House Panel Considers Ban on Killing Dogs and Cats for MealsBy
Pet-slaughter prohibitions would be be extended nationwide
Dog-and-cat eating rare in U.S., angers animal-welfare groups
Making a meal out of a dog or a cat may soon land you in jail.
An amendment added Wednesday to a farm bill that was approved by the House Agriculture Committee would bar people from "knowingly slaughtering a dog or cat for human consumption," as well as transporting or participating in other commercial activity related to eating pet meat.
Dog and cat slaughter is extremely rare in the U.S. and already prohibited in commercial slaughterhouses. But consumption of animals commonly considered as pets and companions in American culture still takes place among some immigrant groups. Only a handful of states, including New York, New Jersey and California, ban such small-scale butchering.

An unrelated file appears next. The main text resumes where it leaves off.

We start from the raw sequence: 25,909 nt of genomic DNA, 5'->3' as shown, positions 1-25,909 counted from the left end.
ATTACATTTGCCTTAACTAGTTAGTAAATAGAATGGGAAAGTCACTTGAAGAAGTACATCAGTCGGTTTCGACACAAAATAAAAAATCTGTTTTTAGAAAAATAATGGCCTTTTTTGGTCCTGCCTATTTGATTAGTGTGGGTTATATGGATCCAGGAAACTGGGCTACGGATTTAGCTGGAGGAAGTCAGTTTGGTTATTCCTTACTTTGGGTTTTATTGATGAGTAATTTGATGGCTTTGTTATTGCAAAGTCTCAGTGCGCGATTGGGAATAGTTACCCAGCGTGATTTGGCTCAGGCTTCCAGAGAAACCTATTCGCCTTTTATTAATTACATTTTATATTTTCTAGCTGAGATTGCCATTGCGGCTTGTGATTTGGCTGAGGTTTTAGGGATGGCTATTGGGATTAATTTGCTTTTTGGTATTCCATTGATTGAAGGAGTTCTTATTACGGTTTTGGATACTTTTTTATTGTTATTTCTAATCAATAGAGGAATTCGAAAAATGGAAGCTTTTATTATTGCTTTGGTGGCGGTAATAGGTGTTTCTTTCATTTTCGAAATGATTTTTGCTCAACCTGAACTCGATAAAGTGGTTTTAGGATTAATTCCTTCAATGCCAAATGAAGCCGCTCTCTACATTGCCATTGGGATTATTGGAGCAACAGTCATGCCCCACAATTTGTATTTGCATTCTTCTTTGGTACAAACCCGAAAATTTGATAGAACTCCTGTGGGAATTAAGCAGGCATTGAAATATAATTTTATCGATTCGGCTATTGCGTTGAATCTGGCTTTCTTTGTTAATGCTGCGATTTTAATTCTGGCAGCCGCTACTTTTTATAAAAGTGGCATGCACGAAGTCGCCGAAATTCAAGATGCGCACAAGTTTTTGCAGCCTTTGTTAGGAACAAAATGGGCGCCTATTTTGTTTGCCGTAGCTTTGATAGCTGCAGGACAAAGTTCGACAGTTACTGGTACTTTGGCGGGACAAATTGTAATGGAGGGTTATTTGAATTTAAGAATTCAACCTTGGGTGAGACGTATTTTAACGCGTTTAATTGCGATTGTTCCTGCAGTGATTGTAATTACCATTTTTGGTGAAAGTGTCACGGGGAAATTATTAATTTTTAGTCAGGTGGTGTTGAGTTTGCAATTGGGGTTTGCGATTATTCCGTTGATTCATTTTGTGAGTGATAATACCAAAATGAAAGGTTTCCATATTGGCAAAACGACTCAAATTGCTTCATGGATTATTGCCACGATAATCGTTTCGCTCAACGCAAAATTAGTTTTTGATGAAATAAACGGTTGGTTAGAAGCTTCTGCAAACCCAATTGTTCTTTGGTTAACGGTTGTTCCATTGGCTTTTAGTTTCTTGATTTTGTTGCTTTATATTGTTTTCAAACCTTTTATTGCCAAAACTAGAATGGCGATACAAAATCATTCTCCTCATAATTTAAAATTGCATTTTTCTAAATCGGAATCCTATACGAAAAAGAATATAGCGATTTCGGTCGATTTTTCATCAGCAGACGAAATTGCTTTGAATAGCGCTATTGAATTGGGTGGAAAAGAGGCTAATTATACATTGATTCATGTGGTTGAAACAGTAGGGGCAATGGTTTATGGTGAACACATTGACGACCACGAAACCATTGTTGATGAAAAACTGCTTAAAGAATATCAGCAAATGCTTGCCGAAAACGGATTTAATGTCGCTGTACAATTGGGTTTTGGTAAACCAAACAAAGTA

Violators would be subject to up to a year of imprisonment, a fine, or both. The proposal would be part of a reauthorization of Agriculture Department programs.
Organizations including the Humane Society of the United States have been crusading against dog-and-cat slaughter worldwide, with acting President Kitty Block calling the farm bill an "ideal vehicle" for advancing the ban. The amendment by Republican Representative Jeff Denham of California is similar to a bill introduced by Democratic Representative Alcee Hastings of Florida that has 239 co-sponsors.
The $867 billion farm bill approved by the House Agriculture panel would reauthorize all U.S. Department of Agriculture programs, including farm subsidies and food stamps. A new law is due by Sept. 30, when existing programs begin to expire. The Senate Agriculture Committee has yet to consider a proposal.